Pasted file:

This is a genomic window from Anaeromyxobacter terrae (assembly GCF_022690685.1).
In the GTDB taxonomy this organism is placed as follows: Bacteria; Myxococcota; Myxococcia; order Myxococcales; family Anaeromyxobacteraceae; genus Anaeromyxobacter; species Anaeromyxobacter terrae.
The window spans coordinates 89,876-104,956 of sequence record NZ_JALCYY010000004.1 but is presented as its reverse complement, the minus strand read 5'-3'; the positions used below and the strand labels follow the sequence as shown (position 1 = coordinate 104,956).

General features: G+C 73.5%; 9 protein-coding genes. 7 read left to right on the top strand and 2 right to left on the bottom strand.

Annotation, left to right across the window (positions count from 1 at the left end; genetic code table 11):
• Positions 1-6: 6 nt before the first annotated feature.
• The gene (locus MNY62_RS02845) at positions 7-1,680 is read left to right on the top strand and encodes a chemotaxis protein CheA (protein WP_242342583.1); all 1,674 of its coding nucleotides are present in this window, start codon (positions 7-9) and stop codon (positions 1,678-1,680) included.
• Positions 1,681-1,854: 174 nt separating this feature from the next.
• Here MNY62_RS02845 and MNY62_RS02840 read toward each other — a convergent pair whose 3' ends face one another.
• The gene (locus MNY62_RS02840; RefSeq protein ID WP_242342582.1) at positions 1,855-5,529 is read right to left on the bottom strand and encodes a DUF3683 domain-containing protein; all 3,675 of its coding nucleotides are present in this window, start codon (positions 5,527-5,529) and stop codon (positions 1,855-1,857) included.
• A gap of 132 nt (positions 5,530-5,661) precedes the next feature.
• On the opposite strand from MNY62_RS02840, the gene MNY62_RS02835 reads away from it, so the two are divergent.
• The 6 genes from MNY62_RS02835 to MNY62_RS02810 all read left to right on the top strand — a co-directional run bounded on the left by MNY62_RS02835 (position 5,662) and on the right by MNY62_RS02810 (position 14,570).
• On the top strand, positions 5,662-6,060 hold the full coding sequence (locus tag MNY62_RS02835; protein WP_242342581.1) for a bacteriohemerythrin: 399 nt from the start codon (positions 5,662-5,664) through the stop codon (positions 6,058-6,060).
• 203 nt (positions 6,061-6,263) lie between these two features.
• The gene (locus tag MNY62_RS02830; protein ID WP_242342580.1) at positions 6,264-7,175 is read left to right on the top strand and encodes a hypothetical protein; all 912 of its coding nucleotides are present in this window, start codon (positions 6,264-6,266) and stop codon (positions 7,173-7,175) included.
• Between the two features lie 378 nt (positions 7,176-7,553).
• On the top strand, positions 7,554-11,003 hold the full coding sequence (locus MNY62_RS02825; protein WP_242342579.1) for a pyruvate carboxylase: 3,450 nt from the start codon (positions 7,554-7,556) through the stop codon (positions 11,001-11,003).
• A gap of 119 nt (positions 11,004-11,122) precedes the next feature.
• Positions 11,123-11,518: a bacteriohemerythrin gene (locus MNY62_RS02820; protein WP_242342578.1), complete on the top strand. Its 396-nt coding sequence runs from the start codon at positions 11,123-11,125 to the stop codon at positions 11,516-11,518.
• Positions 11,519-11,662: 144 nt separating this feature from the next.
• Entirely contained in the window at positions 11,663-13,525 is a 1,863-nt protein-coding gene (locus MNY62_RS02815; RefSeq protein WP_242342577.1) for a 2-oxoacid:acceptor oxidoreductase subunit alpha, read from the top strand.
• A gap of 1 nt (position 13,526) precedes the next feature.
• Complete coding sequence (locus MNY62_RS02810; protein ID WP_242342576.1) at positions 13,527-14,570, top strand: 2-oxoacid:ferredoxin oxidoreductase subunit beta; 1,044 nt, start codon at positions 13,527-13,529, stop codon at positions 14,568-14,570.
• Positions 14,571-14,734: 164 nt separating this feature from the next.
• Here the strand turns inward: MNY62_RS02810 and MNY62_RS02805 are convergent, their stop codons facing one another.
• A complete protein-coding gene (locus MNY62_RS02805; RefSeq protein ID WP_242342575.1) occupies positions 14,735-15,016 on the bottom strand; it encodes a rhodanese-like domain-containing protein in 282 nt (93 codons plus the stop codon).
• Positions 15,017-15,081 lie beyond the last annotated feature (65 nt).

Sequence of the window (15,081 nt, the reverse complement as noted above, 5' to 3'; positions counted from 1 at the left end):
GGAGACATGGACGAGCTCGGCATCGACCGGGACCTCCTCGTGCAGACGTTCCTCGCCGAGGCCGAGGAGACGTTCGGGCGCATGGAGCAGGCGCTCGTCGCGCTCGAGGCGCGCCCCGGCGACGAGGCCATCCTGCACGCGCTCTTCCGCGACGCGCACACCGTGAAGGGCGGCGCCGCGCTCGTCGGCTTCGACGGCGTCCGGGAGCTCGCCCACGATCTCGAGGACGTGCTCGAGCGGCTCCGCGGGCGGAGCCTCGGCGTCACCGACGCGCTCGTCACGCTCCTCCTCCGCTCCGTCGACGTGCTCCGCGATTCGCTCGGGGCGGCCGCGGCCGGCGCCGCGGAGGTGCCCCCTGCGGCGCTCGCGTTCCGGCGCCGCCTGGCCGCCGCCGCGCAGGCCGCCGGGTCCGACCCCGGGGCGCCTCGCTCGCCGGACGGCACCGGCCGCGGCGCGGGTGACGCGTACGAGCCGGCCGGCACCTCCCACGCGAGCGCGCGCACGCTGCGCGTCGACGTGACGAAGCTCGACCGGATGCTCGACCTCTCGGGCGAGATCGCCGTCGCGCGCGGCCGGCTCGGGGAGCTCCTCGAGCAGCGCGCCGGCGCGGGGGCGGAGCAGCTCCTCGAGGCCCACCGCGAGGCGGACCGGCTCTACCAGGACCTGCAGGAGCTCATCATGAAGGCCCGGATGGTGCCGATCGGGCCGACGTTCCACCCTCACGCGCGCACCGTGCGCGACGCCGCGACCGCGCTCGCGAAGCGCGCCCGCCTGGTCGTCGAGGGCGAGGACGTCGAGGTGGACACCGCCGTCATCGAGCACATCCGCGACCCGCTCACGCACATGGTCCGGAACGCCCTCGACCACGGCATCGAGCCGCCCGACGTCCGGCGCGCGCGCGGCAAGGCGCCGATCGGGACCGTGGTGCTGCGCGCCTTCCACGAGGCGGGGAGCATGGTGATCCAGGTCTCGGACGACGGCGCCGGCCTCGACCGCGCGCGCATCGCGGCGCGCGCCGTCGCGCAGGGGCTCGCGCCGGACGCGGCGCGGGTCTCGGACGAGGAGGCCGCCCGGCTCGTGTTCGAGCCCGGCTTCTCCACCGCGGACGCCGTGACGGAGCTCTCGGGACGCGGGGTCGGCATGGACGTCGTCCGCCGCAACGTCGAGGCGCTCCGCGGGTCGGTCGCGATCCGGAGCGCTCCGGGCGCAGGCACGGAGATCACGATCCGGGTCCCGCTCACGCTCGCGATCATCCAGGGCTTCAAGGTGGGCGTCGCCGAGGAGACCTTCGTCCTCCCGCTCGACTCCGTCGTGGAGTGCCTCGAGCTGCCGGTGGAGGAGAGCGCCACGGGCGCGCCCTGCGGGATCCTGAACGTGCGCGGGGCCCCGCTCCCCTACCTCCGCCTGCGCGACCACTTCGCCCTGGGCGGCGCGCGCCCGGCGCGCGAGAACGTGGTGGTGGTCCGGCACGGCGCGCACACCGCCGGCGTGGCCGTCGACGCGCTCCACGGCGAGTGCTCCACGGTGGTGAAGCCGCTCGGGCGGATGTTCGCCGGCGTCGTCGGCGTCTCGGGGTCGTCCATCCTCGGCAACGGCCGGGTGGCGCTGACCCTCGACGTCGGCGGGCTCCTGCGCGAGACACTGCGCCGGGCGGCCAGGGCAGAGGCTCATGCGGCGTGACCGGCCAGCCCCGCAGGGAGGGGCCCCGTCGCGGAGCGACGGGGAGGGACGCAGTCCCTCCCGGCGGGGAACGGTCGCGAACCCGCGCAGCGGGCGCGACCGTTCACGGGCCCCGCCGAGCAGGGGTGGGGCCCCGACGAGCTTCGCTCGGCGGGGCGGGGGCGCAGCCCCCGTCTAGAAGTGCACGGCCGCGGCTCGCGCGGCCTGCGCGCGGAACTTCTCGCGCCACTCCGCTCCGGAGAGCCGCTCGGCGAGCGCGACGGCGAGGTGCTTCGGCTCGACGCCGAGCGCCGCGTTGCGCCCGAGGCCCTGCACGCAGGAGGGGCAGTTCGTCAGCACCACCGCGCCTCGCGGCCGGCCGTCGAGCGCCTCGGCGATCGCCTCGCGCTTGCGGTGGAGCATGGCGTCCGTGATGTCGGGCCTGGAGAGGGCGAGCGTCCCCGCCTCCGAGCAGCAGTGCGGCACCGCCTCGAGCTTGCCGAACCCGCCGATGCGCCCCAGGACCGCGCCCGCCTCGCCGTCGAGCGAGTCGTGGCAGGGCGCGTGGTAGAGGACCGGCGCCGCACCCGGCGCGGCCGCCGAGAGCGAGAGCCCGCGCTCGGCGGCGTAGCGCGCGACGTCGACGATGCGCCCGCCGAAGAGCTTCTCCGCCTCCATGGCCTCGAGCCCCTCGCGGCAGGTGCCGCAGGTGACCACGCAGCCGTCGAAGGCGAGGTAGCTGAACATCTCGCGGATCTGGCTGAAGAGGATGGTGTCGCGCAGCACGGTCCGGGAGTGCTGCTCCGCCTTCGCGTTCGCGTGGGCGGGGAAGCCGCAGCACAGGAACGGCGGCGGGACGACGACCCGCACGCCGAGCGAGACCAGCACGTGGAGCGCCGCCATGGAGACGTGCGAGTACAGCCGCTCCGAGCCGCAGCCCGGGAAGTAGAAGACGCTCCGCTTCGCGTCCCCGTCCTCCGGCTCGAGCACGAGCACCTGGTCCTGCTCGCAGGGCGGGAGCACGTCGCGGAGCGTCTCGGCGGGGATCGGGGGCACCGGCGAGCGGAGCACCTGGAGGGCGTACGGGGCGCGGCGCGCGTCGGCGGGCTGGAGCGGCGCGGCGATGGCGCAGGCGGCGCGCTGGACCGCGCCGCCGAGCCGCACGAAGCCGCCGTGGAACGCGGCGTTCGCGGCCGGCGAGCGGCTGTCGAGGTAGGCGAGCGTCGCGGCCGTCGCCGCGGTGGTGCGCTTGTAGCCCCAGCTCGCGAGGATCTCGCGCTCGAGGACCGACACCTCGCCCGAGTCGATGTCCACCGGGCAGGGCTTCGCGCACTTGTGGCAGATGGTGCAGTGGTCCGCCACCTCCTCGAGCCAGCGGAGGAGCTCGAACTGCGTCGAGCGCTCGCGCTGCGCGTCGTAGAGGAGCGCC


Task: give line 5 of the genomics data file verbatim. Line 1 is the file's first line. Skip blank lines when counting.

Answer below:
Annotation, left to right across the window (positions count from 1 at the left end; genetic code table 11):